Spin‐Component Analysis of Single‐Determinant Wavefunctions
View Description Hide DescriptionThe weights of spin components involved in a single‐determinant wavefunction are obtained. The behavior of the weights for a system of a large number of electrons is discussed.

Lower Bounds for Energy Levels of Molecular Systems
View Description Hide DescriptionIt is shown that the Hamiltonian H for a molecule in which the nuclei are regarded as fixed has the form H = Σ H _{α} + H′, where H′ is positive and each H _{α} has known eigenvalues and eigenvectors. A procedure is developed for the calculation of lower bounds to the eigenvalues of H. The optimization of the procedure and the existence of the eigenvalues are discussed.

An Exactly Soluble Model of a Many‐Fermion System
View Description Hide DescriptionAn exactly soluble model of a one‐dimensional many‐fermion system is discussed. The model has a fairly realistic interaction between pairs of fermions. An exact calculation of the momentum distribution in the ground state is given. It is shown that there is no discontinuity in the momentum distribution in this model at the Fermi surface, but that the momentum distribution has infinite slope there. Comparison with the results of perturbation theory for the same model is also presented, and it is shown that, for this case at least, the perturbation and exact answers behave qualitatively alike. Finally, the response of the system to external fields is also discussed.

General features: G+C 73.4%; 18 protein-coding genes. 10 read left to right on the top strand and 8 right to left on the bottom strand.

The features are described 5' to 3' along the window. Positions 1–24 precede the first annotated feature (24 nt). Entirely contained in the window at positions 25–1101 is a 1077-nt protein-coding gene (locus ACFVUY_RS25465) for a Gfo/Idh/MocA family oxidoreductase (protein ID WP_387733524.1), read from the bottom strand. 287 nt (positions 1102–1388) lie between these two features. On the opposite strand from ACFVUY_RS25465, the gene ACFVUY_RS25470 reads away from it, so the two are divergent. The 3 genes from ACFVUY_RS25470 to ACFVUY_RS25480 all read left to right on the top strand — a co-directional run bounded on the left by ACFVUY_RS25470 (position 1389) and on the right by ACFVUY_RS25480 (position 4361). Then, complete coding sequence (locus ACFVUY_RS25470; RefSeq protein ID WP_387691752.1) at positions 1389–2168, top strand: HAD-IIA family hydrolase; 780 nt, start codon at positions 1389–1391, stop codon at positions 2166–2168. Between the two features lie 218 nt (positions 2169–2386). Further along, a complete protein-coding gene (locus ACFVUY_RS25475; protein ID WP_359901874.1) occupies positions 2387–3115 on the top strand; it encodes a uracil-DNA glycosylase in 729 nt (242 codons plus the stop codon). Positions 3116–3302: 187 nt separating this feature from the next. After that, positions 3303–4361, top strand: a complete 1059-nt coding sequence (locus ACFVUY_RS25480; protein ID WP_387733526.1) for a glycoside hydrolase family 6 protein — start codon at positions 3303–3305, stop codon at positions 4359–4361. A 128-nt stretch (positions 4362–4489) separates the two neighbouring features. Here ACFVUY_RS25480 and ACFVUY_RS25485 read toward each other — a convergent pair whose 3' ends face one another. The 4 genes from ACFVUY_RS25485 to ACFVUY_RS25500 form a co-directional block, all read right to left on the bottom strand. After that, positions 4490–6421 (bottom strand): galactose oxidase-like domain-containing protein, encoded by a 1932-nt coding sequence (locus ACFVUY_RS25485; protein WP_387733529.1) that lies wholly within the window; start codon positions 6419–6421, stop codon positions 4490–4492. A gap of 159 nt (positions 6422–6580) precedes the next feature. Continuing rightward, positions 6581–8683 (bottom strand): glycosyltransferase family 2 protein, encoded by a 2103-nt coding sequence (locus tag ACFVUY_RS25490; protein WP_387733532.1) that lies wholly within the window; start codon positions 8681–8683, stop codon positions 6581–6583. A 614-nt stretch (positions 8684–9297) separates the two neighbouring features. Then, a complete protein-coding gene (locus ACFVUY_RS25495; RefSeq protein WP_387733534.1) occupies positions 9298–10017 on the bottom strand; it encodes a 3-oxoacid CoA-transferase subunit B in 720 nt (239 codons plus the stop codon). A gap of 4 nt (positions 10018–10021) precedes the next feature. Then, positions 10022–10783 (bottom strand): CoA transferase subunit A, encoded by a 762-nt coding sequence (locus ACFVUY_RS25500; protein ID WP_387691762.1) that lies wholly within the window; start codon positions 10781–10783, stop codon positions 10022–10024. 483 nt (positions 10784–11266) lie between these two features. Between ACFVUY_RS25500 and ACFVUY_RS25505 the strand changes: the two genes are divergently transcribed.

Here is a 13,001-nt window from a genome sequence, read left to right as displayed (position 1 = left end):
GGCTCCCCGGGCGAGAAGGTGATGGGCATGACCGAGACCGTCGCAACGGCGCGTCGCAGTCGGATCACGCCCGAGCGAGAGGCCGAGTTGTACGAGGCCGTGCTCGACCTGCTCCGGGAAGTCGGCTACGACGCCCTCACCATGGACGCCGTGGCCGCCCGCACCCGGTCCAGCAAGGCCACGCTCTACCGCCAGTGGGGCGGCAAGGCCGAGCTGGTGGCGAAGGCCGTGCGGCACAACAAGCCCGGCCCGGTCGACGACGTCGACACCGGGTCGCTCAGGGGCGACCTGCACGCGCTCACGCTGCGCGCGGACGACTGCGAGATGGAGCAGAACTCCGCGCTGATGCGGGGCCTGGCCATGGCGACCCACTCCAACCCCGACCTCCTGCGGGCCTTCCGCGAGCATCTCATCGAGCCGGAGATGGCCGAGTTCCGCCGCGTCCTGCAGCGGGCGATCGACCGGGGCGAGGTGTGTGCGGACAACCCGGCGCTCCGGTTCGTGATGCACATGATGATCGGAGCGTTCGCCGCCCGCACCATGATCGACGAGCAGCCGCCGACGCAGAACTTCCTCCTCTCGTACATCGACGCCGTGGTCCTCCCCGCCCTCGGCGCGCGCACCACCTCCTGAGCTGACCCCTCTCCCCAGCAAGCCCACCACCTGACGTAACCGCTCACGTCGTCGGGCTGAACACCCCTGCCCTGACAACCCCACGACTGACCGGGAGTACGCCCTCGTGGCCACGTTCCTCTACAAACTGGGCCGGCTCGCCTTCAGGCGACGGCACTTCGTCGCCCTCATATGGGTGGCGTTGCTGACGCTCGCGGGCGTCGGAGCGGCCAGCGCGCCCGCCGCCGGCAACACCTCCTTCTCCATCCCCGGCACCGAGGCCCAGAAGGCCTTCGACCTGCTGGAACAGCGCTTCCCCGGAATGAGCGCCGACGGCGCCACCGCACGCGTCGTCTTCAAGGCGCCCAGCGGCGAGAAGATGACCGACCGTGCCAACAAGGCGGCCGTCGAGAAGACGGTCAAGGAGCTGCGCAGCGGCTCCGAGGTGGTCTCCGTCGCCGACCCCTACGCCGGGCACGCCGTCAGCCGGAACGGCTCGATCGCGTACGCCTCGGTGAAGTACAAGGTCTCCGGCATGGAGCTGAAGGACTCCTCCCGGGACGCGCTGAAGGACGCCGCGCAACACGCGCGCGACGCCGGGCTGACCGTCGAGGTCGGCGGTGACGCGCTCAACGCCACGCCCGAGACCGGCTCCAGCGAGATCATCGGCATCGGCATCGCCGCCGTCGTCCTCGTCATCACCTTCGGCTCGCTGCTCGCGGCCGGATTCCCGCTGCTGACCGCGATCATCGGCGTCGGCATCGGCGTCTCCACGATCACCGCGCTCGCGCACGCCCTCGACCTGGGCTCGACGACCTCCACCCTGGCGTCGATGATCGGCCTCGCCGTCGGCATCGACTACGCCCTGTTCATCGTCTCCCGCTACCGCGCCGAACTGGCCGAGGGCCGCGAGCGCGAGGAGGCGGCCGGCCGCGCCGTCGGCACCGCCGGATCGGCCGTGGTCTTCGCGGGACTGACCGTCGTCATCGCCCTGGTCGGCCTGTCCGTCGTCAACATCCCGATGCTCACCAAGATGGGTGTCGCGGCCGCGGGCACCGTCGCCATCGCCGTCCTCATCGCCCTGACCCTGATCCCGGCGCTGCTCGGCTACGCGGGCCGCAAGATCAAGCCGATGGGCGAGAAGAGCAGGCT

Relativistic Kinetic Theory of a Simple Gas
View Description Hide DescriptionA consistent relativistic theory of transport processes in a simple gas is developed. The approach is the four‐dimensional geometric one due to Synge. Scalar and vector eigenfunctions of the linearized collision operator are derived when the scattering cross section is a simple separable function of scattering angle and relative velocity(Maxwellian particles). The bulk viscosity and thermal conductivity are computed explicitly for this case.

Kinetic Equations for Electrons and Phonons